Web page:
Book Review: The Fourth Hand by John Irving
The Fourth Hand by John Irving
The Fourth Hand, John Irivings 2004 bestseller, is the story of a talking head who works for a TV version of the National Enquirer. What is sordid, outrageous, and not really worthy of our attention is the stuff of the network for which Patrick Wallingford reports.
His own maiming while by a lion in India while he is reporting a story about the circus industry makes him the subject of his own network's reporting. He becomes The Lion Guy, One-Hand.
He also becomes the subject of a medical experiment in hand transplantation that places him in the company of one Doris Clausen, whose recently decease husband's hand becomes Wallingford's third hand for a little while.
The encounter with Mrs. Clausen effects Wallingford in ways he could not have imagined at that point in his fast-paced, high-profile, completely insubstantial point in his life. Wallingford, a shallow, thoughtless womanizer (a good looking guy who does not seduce but is seduced over and over again), realizes, thanks to Mrs. Clausen, that he wants more than anything to be happy. The only way to be happy is to be genuine.
Getting to that point requires changing himself. The Fourth Hand is Wallingford's journey from Mrs. Clausen and back to her again. Along the way, Wallingford stops asking for permission to make his life and be happy and takes the chances that make claiming happiness possible.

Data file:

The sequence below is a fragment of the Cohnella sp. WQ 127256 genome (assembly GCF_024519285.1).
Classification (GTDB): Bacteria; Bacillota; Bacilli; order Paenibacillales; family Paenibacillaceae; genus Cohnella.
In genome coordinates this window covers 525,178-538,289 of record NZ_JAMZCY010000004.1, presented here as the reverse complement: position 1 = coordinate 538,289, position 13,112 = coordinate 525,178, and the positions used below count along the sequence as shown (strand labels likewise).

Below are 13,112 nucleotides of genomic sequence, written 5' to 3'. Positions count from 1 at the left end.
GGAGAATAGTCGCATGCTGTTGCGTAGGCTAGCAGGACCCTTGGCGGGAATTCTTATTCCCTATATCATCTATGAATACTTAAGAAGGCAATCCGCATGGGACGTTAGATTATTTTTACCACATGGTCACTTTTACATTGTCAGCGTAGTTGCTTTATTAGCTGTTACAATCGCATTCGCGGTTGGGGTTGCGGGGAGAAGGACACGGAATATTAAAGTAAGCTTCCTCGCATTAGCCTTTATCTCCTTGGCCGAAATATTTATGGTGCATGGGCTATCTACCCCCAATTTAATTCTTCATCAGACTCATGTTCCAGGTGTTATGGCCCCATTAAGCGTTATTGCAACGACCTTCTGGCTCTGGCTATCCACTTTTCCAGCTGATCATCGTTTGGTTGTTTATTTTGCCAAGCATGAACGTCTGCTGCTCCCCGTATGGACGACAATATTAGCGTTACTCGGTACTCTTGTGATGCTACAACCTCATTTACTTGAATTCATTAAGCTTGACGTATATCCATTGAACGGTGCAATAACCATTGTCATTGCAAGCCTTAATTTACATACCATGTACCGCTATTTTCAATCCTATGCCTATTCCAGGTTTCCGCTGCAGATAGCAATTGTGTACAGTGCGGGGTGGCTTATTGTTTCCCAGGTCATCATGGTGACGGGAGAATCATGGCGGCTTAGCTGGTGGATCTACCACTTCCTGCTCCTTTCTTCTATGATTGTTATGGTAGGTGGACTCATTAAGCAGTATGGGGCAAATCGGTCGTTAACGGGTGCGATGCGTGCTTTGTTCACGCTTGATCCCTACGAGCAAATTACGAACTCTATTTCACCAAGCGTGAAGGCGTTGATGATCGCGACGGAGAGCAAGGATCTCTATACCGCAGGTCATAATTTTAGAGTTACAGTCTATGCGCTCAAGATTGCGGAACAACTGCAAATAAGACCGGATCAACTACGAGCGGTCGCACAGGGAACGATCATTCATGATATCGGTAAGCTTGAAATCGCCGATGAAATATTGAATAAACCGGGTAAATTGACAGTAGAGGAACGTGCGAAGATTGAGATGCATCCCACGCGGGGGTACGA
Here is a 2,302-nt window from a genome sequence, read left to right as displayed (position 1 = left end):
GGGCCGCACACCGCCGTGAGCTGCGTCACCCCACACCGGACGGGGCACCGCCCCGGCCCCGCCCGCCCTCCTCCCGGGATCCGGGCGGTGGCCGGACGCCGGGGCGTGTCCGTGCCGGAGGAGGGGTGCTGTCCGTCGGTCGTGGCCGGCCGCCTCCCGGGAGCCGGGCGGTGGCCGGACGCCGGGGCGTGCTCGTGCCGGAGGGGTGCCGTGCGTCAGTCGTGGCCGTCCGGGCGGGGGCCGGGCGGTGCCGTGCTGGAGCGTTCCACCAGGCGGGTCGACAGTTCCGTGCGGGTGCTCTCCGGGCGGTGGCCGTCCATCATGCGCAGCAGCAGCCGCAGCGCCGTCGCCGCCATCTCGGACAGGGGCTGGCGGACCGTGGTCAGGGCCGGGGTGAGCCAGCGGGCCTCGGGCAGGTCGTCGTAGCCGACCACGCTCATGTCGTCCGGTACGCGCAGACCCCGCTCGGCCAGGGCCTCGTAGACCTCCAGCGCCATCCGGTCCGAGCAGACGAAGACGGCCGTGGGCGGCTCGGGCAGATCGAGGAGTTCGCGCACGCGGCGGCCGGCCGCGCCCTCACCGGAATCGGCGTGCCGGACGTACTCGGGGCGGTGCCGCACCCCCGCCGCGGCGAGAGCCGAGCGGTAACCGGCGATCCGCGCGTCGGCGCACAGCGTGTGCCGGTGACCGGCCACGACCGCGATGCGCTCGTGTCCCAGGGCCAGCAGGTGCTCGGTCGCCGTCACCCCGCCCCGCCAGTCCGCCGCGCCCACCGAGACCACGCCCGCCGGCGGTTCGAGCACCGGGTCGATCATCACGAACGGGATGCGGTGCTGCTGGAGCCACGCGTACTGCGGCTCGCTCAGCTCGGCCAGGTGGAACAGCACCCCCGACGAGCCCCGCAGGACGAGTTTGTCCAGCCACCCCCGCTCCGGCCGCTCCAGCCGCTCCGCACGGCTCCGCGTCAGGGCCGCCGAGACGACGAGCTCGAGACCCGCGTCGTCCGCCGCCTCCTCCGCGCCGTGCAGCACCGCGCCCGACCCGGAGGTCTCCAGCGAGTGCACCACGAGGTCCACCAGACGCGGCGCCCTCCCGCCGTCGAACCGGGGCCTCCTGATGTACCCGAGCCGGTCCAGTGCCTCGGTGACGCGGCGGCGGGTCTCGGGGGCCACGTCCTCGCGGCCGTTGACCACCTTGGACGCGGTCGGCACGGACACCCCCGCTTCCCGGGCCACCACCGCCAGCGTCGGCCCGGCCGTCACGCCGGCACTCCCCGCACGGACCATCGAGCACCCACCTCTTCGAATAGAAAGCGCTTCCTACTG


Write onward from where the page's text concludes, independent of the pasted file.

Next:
Happiness is possible even in the unlikeliest of circumstances if you make up your mind that happiness is possible--even in the unlikeliest of circumstances. Even for real people who have messed up their lives beyond belief and demonstrated their worst qualities in outrageous ways. If you want it, happiness is yours.
While the events in Wallingford's life seem to be maddeningly random, there nevertheless seems to a plan that drives his life amid the plane crashes and other catastrophes that shape the course of his life. Does he move through a pattern laid out before him without any control over the outcome, or does the deep desire for a genuine experience of happiness impel him forward in ways he never completely understands? Is there a goodness inside him that claims him, or does he claim it?
It might not matter.
This is the first book I read on my Kindle, which I purchased online Christmas after I saw the one my daughter received for Christmas. I was taken by how clear and beautiful the screen is. I was taken, too, by the beautiful screen savers that take form all by themselves.
The Kindle makes me think of the living pictures in the Harry Potter movies. In a delightful way, the text on a Kindle seems to be alive--perhaps because the Kindle makes it easy to connect with others reading the same book or to jump out of the book and into the online world for a while. I don't know. But the Kindle doesn't let me forget that the universe is alive, vibrant and vibrating; nothing is still or changeless. This idea and the potential it suggests--that texts are living things that engage us and change us if we let them--reminds me of why I love to read and love to teach reading.
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